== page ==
LukeNine45: Black already has an eye at that can't get removed. Black can get an eye at a or b if he moves first in the upper left, but if white plays c there first he cannot (if black b, white d and the eye is false). However, if white plays c immediately, black can get a second eye in the middle. So we need a move that prevents a second eye in the middle, and makes miai of cutting at e and removing the eye with c. (f will not be an eye, because white can play g)
Therefore I propose this:
effectively cuts. See Box Connection-- this was very hard for me to see. Did you compose this problem after seeing that page? It is clever if so. :)
unkx80: Yes. It hit me why I never created any life and death question on the box connection -- a recurring life and death theme in my games, I don't know why.
Dieter: It took me more than 10 seconds to spot in the solution diagram. Either my level is rapidly dropping or this is not really a beginner exercise. Very nice problem, that's for sure !
LukeNine45: Let's just say it took me a lot more than 10 seconds to find it... :) It did seem more difficult than average for a beginner exercise, though. I probably would not have solved this had it occurred in a game.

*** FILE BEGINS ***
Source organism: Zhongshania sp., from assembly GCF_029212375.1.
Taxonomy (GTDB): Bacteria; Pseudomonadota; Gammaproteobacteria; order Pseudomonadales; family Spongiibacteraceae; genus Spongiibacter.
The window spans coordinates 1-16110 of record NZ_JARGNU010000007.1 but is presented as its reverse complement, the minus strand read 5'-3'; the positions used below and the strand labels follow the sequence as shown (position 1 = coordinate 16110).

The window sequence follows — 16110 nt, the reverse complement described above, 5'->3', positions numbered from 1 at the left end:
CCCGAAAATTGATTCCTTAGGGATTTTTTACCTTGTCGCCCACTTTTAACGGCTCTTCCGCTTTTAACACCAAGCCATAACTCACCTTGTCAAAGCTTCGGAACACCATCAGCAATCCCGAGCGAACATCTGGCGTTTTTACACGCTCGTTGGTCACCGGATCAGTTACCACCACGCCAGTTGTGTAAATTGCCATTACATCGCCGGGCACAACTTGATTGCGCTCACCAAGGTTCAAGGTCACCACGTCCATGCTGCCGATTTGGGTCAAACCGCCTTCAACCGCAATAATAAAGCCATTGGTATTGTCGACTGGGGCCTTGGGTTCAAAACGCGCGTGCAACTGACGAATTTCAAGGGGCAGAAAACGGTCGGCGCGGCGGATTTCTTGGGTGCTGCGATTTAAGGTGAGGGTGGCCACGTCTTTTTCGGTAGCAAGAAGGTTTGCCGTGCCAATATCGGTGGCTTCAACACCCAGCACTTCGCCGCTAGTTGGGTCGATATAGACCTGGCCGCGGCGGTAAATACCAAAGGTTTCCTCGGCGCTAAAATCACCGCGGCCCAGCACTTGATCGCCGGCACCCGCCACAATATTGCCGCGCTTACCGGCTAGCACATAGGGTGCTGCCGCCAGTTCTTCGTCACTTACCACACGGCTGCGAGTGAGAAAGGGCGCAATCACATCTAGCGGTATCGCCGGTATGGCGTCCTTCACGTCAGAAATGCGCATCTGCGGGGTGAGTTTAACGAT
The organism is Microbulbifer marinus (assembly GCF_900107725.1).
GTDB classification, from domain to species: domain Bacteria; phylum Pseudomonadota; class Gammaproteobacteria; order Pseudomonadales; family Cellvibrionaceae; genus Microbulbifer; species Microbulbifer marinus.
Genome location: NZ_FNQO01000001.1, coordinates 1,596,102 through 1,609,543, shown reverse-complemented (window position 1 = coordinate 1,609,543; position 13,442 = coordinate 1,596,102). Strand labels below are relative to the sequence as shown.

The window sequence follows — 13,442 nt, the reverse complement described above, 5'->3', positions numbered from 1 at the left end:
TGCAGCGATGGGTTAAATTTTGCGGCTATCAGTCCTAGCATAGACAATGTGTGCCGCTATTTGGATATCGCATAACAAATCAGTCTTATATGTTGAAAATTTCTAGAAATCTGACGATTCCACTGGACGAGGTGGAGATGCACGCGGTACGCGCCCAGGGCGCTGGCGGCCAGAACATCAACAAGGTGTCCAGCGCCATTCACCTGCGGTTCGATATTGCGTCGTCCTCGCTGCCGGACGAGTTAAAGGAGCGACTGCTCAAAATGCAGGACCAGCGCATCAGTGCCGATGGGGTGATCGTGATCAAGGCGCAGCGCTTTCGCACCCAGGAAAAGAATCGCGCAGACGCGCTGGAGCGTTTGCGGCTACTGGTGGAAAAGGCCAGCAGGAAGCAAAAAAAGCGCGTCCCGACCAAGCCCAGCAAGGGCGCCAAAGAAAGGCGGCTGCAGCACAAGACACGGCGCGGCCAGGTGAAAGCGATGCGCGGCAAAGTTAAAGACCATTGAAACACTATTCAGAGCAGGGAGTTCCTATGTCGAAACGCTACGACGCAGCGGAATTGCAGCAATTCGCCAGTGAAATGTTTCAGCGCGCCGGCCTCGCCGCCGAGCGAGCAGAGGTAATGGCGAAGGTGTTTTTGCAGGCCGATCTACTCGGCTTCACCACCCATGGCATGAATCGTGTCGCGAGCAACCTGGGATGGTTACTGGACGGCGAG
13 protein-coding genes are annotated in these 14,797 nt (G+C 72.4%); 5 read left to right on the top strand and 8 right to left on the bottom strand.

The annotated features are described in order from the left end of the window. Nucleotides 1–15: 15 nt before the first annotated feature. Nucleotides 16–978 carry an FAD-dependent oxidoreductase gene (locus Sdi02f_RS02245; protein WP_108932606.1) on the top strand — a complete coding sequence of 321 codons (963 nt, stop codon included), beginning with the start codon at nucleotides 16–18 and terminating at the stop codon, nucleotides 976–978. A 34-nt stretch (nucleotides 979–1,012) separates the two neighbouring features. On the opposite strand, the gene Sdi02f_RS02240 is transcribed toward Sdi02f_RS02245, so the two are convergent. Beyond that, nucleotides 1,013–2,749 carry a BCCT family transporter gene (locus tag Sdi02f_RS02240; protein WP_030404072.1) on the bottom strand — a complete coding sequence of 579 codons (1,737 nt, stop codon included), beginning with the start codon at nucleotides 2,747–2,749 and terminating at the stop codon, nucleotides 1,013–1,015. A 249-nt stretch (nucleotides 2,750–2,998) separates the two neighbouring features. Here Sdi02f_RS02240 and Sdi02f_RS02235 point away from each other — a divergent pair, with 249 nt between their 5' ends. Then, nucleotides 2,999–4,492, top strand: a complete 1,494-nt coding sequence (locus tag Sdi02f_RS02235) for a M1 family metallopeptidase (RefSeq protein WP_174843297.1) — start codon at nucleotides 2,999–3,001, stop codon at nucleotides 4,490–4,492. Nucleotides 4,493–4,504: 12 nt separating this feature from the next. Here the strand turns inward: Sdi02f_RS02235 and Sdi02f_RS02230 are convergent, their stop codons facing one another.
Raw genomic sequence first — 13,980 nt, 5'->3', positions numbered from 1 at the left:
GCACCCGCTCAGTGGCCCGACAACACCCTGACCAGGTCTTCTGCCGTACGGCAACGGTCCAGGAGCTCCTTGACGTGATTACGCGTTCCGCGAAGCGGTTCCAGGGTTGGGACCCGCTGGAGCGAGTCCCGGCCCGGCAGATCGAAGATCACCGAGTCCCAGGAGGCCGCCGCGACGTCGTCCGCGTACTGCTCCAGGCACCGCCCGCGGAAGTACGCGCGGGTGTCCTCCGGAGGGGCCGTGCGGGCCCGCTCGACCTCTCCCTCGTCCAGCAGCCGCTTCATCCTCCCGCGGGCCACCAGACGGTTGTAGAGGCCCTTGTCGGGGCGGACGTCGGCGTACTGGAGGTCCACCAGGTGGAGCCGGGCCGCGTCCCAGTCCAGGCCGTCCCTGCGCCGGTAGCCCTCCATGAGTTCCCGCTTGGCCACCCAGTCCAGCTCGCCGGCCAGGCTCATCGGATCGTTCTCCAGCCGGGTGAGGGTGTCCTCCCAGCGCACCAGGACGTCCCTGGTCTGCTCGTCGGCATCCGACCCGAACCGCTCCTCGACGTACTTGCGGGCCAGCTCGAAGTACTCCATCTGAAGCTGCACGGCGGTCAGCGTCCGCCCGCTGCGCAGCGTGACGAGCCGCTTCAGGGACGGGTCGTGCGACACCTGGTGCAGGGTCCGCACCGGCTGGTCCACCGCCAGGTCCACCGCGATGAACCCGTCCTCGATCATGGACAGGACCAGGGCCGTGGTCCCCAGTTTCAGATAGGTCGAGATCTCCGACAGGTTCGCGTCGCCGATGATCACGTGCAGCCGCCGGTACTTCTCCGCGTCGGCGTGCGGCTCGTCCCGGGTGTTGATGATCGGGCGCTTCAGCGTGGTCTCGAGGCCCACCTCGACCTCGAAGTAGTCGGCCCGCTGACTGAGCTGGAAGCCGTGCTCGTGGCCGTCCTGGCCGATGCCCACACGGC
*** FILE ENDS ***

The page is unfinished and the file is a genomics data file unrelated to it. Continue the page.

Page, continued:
unkx80: Hmm... I don't know. This problem was composed on the spot at around 4 am, so perhaps I misjudged the difficulty. Time to move the problem to a more appropriate place?
Alex Weldon: It seems like a typical unkx80 "beginner" problem. I've noticed that a lot of yours are harder than the others. I think I just realised why, though. You seem to be (perhaps unconsciously) defining a "beginner" problem as one where incorrect variations terminate quickly, and it is easy to see why they fail. The actual solution is often very non-obvious, but the problem is still "easy" in the sense that it doesn't require that much reading, just a lot of "thinking outside the box" (no pun intended, in this case)